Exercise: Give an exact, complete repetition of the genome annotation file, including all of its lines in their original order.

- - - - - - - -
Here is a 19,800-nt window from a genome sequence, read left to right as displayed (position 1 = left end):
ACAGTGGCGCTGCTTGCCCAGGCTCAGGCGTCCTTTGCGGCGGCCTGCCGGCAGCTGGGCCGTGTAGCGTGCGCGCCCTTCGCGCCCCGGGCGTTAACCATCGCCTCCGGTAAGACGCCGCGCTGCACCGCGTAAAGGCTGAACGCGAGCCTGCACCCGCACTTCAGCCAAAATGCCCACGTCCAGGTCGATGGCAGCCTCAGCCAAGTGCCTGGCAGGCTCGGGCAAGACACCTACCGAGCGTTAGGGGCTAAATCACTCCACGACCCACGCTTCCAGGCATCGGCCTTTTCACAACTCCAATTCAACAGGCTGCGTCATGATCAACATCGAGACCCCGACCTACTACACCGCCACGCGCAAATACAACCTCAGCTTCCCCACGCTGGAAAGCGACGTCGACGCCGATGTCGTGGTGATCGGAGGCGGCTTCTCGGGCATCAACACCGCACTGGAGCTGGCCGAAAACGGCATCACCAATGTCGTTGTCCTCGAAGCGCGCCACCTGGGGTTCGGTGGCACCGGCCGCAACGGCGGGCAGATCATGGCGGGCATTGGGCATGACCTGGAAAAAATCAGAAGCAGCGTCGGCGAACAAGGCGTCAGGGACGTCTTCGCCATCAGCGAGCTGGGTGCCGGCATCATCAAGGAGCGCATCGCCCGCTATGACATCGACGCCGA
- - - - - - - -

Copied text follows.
Here is a 19,800-nt window from a genome sequence, read left to right as displayed (position 1 = left end):
ACAGTGGCGCTGCTTGCCCAGGCTCAGGCGTCCTTTGCGGCGGCCTGCCGGCAGCTGGGCCGTGTAGCGTGCGCGCCCTTCGCGCCCCGGGCGTTAACCATCGCCTCCGGTAAGACGCCGCGCTGCACCGCGTAAAGGCTGAACGCGAGCCTGCACCCGCACTTCAGCCAAAATGCCCACGTCCAGGTCGATGGCAGCCTCAGCCAAGTGCCTGGCAGGCTCGGGCAAGACACCTACCGAGCGTTAGGGGCTAAATCACTCCACGACCCACGCTTCCAGGCATCGGCCTTTTCACAACTCCAATTCAACAGGCTGCGTCATGATCAACATCGAGACCCCGACCTACTACACCGCCACGCGCAAATACAACCTCAGCTTCCCCACGCTGGAAAGCGACGTCGACGCCGATGTCGTGGTGATCGGAGGCGGCTTCTCGGGCATCAACACCGCACTGGAGCTGGCCGAAAACGGCATCACCAATGTCGTTGTCCTCGAAGCGCGCCACCTGGGGTTCGGTGGCACCGGCCGCAACGGCGGGCAGATCATGGCGGGCATTGGGCATGACCTGGAAAAAATCAGAAGCAGCGTCGGCGAACAAGGCGTCAGGGACGTCTTCGCCATCAGCGAGCTGGGTGCCGGCATCATCAAGGAGCGCATCGCCCGCTATGACATCGACGCCGA